“This is a blow for woods, trees and nature and all the health, wellbeing and climate change benefits they bring us. It is also a blow to the consecrated graves and memorials and a blow to the families who have loved ones and ancestors buried in the Camberwell Cemeteries.”


The eight hundred objections including SSW’s will stand, but SSW refuses to be a party to a Church Court that cannot and will not defend nature.


The Diocese of Southwark’s Consistory Court Hearing into Southwark’s applications will be public and is set for 26th September. SSW will be attending to witness and monitor the hearing and its outcome - that won’t mention the trees.


Ten more acres of woods are still under threat from Southwark Council, not to mention tens of thousands of graves and memorials.


Save Southwark Woods Friends of Camberwell Cemeteries will fight on.

Save the Heritage and Beauty of Britain's Cemeteries 

Skull and bones in full view dug up by Southwark Council in Camberwell Old Cemetery 2008. Image courtesy of South London Press, read article here...

Bones Dug up by Council in Camberwell Old Cemetery

Two acres of woods felled without Church permission in February at Camberwell Old Cemetery


Letter from Save Southwark Woods Friends of Camberwell Cemeteries to Diocese of Southwark's Chancellor Philip Petchey:


26th May 2016


Dear Chancellor Petchey,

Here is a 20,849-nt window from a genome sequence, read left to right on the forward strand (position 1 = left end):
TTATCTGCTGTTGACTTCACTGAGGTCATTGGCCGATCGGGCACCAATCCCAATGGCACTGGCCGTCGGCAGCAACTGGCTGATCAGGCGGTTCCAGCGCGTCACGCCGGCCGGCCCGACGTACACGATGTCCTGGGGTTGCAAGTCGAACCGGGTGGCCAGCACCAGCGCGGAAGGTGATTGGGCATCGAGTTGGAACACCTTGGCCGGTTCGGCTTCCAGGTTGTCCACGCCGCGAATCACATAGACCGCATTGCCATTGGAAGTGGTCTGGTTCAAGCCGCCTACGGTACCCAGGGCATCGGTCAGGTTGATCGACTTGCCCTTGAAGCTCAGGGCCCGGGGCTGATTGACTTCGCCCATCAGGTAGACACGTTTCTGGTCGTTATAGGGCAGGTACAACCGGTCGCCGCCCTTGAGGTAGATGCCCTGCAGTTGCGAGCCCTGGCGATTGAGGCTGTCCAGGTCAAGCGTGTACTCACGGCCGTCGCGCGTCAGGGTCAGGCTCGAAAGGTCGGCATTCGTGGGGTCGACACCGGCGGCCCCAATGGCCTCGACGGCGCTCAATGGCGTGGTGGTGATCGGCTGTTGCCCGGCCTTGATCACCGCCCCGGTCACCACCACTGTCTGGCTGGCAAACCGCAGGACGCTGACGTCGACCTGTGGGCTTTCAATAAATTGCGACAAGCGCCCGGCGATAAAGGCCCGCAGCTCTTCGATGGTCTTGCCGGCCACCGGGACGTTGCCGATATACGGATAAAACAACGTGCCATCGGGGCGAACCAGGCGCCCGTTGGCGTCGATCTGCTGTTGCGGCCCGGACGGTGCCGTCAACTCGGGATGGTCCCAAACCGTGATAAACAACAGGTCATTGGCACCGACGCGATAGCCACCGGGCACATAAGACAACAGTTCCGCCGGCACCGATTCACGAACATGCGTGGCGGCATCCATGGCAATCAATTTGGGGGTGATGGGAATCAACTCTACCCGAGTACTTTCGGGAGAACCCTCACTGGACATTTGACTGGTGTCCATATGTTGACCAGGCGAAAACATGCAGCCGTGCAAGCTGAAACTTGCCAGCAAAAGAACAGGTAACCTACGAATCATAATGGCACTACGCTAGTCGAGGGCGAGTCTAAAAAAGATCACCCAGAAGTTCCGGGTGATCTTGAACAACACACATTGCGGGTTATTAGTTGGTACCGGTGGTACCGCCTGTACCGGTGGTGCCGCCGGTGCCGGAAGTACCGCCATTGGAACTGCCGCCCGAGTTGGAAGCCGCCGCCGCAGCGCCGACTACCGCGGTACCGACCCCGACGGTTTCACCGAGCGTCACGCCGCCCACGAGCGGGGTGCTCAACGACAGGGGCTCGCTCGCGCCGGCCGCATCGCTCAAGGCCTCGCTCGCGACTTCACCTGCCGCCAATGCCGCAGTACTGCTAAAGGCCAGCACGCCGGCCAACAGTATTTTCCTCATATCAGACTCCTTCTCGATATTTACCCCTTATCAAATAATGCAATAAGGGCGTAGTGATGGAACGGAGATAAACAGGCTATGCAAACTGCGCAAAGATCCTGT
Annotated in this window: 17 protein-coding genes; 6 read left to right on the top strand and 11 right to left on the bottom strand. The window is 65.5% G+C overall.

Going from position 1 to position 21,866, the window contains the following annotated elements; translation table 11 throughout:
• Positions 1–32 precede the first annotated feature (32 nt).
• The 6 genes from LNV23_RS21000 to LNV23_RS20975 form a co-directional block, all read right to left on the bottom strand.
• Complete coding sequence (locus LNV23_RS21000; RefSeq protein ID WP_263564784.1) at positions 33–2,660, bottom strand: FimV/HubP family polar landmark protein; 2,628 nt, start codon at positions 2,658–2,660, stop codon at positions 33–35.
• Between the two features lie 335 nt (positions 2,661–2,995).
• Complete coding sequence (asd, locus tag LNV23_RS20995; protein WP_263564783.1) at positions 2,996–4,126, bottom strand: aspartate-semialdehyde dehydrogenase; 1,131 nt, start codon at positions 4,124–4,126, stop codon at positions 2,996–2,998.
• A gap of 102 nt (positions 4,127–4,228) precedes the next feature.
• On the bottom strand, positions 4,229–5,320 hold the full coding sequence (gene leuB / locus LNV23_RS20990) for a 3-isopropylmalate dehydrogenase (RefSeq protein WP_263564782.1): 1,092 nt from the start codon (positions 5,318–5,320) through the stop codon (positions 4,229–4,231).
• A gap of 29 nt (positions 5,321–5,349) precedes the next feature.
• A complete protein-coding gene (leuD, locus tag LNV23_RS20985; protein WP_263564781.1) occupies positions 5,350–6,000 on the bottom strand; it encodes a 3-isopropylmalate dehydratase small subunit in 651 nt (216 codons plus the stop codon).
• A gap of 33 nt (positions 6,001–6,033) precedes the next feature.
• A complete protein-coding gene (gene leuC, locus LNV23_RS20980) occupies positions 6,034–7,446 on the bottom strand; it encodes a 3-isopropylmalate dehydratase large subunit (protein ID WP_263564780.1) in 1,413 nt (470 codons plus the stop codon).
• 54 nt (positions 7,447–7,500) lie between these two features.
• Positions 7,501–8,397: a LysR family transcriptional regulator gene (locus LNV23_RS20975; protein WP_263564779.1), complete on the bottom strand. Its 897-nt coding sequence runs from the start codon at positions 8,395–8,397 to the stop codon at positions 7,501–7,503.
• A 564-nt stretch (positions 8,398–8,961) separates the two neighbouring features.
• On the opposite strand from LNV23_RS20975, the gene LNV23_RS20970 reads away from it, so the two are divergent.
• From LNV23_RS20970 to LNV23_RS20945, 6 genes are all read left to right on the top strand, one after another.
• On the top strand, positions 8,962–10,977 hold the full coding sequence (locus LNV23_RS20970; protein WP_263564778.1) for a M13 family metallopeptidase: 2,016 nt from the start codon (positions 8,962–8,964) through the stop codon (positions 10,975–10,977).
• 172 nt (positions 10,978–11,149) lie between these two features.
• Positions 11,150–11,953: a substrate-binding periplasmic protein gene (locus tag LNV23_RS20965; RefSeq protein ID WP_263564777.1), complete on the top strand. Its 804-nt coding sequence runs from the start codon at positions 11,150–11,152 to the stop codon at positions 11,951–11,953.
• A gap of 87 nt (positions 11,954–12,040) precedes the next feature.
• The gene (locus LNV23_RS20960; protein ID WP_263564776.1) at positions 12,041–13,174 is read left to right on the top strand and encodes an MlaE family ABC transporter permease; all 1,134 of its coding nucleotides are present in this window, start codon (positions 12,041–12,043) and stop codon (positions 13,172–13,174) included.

Withdrawal as a Party to the Proceedings


This is to notify you that we are withdrawing as a party to the proceedings for the hearing into Southwark Council’s application for faculties which involve cutting down two acres of woods in Camberwell Old Cemetery (already carried out without your permission) and as many as sixty trees in Camberwell New Cemetery on historic One Tree Hill.


Southwark Council yesterday confirmed via their barrister to Charles Streeten they will not pursue us for costs if we withdraw as a party to the proceedings. I have copied in Southwark Council.


The reasons for our withdrawal as a party on behalf of Save Southwark Woods are as follows:


Firstly, at the Directions Hearing on 16th May you indicated that if we did wish to defend the woods and trees at the Hearing, it would be likely that Southwark Council’s legal costs would be awarded against us. This goes against what we were led to believe from our meeting with you on 27th January, when you indicated this would be extremely unlikely.


Secondly, you also mentioned that if we fail to convince you that Southwark’s actions must be stopped due to the desecration of graves we may still be liable for Southwark Council’s legal costs.


We are a small, unincorporated community group without the funds to take such a risk. We represent thousands of Southwark residents. But you have told us we cannot defend the woods and trees, graves and memorials in this case in the Diocese of Southwark’s Consistory Court without potentially incurring a huge financial penalty.


Please note we are not withdrawing our objections to Southwark’s plans which are offensive to so many people on so many levels. Please confirm that our objections and the objections of eight hundred residents will be taken into account at the Hearing in September.


We will be monitoring the Hearing closely.